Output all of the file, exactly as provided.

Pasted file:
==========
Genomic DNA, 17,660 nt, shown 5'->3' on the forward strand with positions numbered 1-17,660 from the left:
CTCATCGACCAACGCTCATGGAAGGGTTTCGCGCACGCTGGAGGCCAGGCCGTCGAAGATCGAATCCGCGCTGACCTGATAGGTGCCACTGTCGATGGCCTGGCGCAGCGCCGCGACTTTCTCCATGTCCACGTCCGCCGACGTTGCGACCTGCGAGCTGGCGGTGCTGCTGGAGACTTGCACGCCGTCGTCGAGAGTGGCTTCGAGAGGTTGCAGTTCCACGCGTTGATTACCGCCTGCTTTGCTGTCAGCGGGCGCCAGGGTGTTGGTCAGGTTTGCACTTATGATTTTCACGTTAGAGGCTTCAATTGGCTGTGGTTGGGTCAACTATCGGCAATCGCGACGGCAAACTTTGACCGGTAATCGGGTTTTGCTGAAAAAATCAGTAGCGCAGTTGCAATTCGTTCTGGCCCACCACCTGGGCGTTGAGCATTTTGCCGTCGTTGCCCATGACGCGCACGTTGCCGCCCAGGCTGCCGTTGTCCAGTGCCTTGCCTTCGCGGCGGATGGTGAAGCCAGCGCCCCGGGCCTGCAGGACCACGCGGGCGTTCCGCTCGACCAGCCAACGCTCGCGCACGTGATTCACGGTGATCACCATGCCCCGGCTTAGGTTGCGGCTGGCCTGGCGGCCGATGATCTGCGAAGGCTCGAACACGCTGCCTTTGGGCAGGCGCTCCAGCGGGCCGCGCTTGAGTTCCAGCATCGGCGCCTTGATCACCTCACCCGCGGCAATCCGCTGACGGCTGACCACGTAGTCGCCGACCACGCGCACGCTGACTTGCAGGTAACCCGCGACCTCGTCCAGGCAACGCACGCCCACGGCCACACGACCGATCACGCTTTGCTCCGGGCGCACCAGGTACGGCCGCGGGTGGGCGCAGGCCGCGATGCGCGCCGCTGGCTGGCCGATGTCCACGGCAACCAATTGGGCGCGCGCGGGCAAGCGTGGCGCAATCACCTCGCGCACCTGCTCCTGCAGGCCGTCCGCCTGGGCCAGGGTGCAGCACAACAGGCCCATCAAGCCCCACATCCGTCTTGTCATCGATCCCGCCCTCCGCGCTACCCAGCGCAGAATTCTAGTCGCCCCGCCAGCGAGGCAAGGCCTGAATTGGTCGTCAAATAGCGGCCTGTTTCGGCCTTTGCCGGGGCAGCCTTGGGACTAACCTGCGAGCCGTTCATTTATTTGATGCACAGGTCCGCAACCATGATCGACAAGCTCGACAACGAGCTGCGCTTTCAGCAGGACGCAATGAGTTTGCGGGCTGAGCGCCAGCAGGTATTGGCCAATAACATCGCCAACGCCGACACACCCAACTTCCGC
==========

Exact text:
Genomic DNA, 17,660 nt, shown 5'->3' on the forward strand with positions numbered 1-17,660 from the left:
CTCATCGACCAACGCTCATGGAAGGGTTTCGCGCACGCTGGAGGCCAGGCCGTCGAAGATCGAATCCGCGCTGACCTGATAGGTGCCACTGTCGATGGCCTGGCGCAGCGCCGCGACTTTCTCCATGTCCACGTCCGCCGACGTTGCGACCTGCGAGCTGGCGGTGCTGCTGGAGACTTGCACGCCGTCGTCGAGAGTGGCTTCGAGAGGTTGCAGTTCCACGCGTTGATTACCGCCTGCTTTGCTGTCAGCGGGCGCCAGGGTGTTGGTCAGGTTTGCACTTATGATTTTCACGTTAGAGGCTTCAATTGGCTGTGGTTGGGTCAACTATCGGCAATCGCGACGGCAAACTTTGACCGGTAATCGGGTTTTGCTGAAAAAATCAGTAGCGCAGTTGCAATTCGTTCTGGCCCACCACCTGGGCGTTGAGCATTTTGCCGTCGTTGCCCATGACGCGCACGTTGCCGCCCAGGCTGCCGTTGTCCAGTGCCTTGCCTTCGCGGCGGATGGTGAAGCCAGCGCCCCGGGCCTGCAGGACCACGCGGGCGTTCCGCTCGACCAGCCAACGCTCGCGCACGTGATTCACGGTGATCACCATGCCCCGGCTTAGGTTGCGGCTGGCCTGGCGGCCGATGATCTGCGAAGGCTCGAACACGCTGCCTTTGGGCAGGCGCTCCAGCGGGCCGCGCTTGAGTTCCAGCATCGGCGCCTTGATCACCTCACCCGCGGCAATCCGCTGACGGCTGACCACGTAGTCGCCGACCACGCGCACGCTGACTTGCAGGTAACCCGCGACCTCGTCCAGGCAACGCACGCCCACGGCCACACGACCGATCACGCTTTGCTCCGGGCGCACCAGGTACGGCCGCGGGTGGGCGCAGGCCGCGATGCGCGCCGCTGGCTGGCCGATGTCCACGGCAACCAATTGGGCGCGCGCGGGCAAGCGTGGCGCAATCACCTCGCGCACCTGCTCCTGCAGGCCGTCCGCCTGGGCCAGGGTGCAGCACAACAGGCCCATCAAGCCCCACATCCGTCTTGTCATCGATCCCGCCCTCCGCGCTACCCAGCGCAGAATTCTAGTCGCCCCGCCAGCGAGGCAAGGCCTGAATTGGTCGTCAAATAGCGGCCTGTTTCGGCCTTTGCCGGGGCAGCCTTGGGACTAACCTGCGAGCCGTTCATTTATTTGATGCACAGGTCCGCAACCATGATCGACAAGCTCGACAACGAGCTGCGCTTTCAGCAGGACGCAATGAGTTTGCGGGCTGAGCGCCAGCAGGTATTGGCCAATAACATCGCCAACGCCGACACACCCAACTTCCGC